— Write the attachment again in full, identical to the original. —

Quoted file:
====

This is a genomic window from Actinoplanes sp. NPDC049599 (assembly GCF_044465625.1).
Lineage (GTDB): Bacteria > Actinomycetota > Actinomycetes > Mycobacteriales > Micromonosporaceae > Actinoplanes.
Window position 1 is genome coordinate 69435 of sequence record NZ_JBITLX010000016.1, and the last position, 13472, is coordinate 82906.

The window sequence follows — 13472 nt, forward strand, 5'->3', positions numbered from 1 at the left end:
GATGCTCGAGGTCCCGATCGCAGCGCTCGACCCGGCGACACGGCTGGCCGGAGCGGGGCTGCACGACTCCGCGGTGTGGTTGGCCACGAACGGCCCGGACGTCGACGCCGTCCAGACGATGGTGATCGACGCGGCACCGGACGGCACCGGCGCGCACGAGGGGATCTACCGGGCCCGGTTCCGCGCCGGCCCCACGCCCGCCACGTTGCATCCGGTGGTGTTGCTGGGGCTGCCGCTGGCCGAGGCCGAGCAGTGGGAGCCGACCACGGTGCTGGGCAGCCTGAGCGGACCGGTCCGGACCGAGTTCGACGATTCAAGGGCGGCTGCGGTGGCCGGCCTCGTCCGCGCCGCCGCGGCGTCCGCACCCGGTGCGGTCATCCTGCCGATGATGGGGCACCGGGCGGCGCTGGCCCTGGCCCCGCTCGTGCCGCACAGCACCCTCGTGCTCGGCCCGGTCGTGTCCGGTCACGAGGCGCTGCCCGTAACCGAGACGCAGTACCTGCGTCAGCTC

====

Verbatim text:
This is a genomic window from Actinoplanes sp. NPDC049599 (assembly GCF_044465625.1).
Lineage (GTDB): Bacteria > Actinomycetota > Actinomycetes > Mycobacteriales > Micromonosporaceae > Actinoplanes.
Window position 1 is genome coordinate 69435 of sequence record NZ_JBITLX010000016.1, and the last position, 13472, is coordinate 82906.

The window sequence follows — 13472 nt, forward strand, 5'->3', positions numbered from 1 at the left end:
GATGCTCGAGGTCCCGATCGCAGCGCTCGACCCGGCGACACGGCTGGCCGGAGCGGGGCTGCACGACTCCGCGGTGTGGTTGGCCACGAACGGCCCGGACGTCGACGCCGTCCAGACGATGGTGATCGACGCGGCACCGGACGGCACCGGCGCGCACGAGGGGATCTACCGGGCCCGGTTCCGCGCCGGCCCCACGCCCGCCACGTTGCATCCGGTGGTGTTGCTGGGGCTGCCGCTGGCCGAGGCCGAGCAGTGGGAGCCGACCACGGTGCTGGGCAGCCTGAGCGGACCGGTCCGGACCGAGTTCGACGATTCAAGGGCGGCTGCGGTGGCCGGCCTCGTCCGCGCCGCCGCGGCGTCCGCACCCGGTGCGGTCATCCTGCCGATGATGGGGCACCGGGCGGCGCTGGCCCTGGCCCCGCTCGTGCCGCACAGCACCCTCGTGCTCGGCCCGGTCGTGTCCGGTCACGAGGCGCTGCCCGTAACCGAGACGCAGTACCTGCGTCAGCTC